4. Cliched Stock Photos
Unless your landing page is for a photography studio or application, no one expects you to have top-notch original photos. Professional photo shoots are expensive, which is why stock photo websites exist – they are way cheaper and quicker to get hold of. Since you’re saving all that time and money, make a bit of effort to dig deeper for something more original and natural. Please (I beg you!) avoid those photos of successful, handsome people smiling broadly in meetings. Who the hell works like that? Your customers really can tell that those people don’t work in your office, and that’s not a good way to build trust.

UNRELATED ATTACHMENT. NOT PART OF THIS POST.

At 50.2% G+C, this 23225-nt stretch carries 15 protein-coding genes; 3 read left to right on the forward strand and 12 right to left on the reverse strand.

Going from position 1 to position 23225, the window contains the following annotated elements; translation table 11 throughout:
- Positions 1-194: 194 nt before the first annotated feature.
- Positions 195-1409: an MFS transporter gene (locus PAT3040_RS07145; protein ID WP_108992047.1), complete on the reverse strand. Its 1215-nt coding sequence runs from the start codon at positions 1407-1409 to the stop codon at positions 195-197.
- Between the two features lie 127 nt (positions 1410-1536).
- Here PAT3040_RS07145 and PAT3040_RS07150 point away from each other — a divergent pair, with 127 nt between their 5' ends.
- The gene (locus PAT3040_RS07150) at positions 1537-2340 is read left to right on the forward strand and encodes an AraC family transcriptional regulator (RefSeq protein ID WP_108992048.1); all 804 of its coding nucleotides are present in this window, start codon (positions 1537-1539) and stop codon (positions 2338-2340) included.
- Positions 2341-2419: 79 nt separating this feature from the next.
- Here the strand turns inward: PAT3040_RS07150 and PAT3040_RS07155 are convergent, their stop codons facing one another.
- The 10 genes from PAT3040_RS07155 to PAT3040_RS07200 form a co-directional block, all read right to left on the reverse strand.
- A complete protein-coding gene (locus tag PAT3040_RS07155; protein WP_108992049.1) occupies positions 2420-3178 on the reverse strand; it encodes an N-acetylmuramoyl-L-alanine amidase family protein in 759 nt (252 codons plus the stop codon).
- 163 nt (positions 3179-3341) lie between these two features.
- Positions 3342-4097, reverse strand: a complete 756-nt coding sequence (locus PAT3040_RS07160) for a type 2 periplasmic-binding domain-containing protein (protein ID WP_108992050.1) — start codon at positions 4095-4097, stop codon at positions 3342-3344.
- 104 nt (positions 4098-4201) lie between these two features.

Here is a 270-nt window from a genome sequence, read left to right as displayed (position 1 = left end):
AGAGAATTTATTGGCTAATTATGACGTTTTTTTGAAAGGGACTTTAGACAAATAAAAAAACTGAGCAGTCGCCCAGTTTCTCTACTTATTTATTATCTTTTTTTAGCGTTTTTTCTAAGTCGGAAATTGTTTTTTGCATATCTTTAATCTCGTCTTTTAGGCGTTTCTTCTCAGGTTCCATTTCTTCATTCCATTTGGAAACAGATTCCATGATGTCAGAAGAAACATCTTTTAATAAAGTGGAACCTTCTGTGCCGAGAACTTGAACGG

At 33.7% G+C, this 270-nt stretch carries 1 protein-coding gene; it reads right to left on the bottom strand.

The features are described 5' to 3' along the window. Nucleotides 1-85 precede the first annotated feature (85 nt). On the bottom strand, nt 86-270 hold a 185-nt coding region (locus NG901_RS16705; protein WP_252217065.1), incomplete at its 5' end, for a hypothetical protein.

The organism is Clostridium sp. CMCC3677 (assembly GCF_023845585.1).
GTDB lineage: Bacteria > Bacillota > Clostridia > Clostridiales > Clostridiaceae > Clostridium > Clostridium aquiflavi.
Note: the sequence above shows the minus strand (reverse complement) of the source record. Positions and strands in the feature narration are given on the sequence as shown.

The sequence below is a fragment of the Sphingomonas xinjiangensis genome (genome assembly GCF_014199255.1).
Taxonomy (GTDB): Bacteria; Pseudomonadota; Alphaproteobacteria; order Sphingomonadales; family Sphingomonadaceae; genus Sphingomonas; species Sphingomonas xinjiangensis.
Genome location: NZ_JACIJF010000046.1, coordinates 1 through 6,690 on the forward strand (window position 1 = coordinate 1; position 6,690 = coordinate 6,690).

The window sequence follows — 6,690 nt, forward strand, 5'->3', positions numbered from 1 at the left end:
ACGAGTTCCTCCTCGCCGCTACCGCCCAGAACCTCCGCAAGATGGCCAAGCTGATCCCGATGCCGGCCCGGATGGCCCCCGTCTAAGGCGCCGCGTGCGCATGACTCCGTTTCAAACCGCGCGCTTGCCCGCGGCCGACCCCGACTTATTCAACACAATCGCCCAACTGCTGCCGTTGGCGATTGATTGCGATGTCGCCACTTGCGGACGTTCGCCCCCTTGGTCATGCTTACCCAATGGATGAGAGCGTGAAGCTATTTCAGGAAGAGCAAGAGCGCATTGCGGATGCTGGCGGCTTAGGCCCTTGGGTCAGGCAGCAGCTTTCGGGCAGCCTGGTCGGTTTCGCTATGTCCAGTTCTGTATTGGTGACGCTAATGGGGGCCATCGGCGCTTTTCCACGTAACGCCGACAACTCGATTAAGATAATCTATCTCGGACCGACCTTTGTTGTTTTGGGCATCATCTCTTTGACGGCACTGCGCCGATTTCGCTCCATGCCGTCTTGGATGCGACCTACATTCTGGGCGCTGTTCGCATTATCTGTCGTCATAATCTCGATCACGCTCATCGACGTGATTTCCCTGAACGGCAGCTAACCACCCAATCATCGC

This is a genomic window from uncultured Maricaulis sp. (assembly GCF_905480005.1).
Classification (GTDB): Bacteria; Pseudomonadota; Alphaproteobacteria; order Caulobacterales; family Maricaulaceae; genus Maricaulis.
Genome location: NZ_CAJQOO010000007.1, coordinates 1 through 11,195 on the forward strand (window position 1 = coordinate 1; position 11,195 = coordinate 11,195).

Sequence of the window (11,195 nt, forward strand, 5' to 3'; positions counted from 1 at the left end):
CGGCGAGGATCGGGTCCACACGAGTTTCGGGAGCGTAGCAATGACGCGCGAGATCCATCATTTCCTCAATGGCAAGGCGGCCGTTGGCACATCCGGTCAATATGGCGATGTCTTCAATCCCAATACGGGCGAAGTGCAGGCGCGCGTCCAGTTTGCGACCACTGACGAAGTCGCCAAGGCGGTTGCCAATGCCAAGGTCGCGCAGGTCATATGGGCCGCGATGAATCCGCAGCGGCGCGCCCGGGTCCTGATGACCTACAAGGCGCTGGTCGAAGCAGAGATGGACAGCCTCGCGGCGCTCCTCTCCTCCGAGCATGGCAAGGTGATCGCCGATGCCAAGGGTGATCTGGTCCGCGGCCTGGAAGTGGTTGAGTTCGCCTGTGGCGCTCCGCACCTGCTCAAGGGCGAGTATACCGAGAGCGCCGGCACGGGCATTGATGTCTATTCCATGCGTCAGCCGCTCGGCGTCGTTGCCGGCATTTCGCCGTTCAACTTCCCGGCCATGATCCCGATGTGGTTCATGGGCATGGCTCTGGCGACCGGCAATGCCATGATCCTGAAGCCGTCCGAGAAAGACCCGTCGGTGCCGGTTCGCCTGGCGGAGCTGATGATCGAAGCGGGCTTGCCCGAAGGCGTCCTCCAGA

5. Too Much Choice
A landing page should have one fundamental goal for the action you want visitors to take. You might think that giving visitors more choice of things to click on is an advantage, but the truth is that too much choice is more likely to lead to them not taking any action at all. Studies show that, online and offline, fewer options generate more sales and too much choice can inhibit customers from making a decision. Since a landing page should focus on one goal, it’s best to place just one Call To Action button. In some cases, you could repeat it or place another one, but never exceed two buttons.
6. Too Much Clickable Stuff